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In July 1971, Italy’s premiere singer-songwriter Lucio Battisti delivered an unprecedented concept album that would ultimately be the turning point in his career. Fully remastered and officially licensed, that album is finally available in the US in its original vinyl format.
Amore e non amore brazenly juxtaposes rock-oriented “non-love” rock songs with lush cinematic instrumentals for the “love.” When in “non amore” mode, the songs reside in heavy psychedelia while also recalling Joe Cocker and pre-Ziggy Stardust David Bowie, as well as the quieter moments of keyboard-heavy early prog like Procol Harum and Emerson, Lake & Palmer. The “amore” instrumentals, on the other hand, delve further into prog with hints of King Crimson, Alain Goraguer‘s heady compositions and modern classical music, not to mention piano passages reminiscent of Keith Emerson’s later soundtrack for Dario Argento’s exquisite film Inferno. It’s something truly unique, but enhanced by the exotic language barrier.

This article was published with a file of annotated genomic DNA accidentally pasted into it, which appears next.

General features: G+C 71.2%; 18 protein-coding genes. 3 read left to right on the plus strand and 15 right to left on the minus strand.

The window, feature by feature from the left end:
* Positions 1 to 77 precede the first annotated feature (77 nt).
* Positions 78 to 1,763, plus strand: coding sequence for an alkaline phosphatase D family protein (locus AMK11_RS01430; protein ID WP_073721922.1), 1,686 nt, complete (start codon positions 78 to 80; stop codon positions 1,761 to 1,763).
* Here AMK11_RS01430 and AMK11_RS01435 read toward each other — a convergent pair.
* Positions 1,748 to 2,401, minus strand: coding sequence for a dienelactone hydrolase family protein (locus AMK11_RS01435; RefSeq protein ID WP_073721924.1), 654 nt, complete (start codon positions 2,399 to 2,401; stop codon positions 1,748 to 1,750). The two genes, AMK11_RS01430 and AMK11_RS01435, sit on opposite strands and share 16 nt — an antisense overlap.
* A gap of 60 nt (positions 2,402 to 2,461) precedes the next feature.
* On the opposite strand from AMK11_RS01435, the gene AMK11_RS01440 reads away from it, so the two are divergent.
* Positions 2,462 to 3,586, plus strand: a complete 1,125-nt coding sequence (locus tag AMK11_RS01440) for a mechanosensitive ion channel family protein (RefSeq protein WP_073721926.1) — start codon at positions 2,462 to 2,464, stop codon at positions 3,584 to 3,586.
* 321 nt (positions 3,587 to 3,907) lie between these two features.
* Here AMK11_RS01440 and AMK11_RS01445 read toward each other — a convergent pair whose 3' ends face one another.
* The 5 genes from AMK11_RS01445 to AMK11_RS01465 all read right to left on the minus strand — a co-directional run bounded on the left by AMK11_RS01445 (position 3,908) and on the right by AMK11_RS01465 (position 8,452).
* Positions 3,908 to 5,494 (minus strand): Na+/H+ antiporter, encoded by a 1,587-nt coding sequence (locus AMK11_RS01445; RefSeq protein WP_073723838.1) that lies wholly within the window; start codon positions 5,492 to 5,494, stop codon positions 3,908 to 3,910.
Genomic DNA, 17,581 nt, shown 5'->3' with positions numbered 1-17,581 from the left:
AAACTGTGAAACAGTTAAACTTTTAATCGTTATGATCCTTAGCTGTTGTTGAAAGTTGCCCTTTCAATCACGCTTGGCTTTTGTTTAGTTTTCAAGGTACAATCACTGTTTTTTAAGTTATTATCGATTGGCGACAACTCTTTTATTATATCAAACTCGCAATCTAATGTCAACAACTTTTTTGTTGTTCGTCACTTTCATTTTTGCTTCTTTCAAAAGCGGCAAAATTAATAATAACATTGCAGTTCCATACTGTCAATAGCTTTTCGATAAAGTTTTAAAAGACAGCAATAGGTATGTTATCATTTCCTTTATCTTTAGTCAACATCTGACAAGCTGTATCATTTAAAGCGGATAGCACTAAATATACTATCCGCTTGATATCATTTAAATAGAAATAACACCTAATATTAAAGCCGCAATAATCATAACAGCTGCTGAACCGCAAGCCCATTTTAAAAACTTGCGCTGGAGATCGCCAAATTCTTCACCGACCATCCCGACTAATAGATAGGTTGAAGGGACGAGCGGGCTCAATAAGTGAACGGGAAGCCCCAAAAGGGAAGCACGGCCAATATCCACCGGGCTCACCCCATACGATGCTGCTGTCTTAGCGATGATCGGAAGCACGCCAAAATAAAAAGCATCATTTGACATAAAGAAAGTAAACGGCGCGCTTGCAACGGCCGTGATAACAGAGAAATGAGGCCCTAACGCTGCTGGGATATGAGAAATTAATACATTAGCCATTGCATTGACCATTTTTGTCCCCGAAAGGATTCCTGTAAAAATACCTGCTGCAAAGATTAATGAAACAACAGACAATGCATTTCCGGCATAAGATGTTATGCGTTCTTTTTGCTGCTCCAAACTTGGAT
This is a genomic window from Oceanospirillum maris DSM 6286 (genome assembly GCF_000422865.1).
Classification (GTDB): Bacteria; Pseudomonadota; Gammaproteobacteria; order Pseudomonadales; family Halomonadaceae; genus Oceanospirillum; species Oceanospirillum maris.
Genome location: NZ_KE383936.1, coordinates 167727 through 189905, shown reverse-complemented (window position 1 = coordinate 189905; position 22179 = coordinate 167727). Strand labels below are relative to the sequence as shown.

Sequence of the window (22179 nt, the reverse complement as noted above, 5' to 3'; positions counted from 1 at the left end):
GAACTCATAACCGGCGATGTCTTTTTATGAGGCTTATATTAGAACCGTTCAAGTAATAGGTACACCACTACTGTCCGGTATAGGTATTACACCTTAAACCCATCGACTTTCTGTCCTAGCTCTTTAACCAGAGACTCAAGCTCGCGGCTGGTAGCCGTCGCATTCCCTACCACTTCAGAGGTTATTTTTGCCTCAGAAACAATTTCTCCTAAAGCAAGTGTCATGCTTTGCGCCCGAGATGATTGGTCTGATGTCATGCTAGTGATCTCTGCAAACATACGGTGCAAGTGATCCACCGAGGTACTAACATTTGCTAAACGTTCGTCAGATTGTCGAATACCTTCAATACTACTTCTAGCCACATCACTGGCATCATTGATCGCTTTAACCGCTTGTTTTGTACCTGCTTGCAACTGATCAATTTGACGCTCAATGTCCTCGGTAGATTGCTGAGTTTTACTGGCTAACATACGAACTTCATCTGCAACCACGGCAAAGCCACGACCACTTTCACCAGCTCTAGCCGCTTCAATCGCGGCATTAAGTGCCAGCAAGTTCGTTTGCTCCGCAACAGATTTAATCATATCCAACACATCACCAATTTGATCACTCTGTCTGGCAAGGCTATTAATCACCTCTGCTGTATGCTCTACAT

Lucio Battisti would go on to become one of Italy’s most popular singers, but that success began here. Hear it again, or for the first time, and revel in its artistic majesty.
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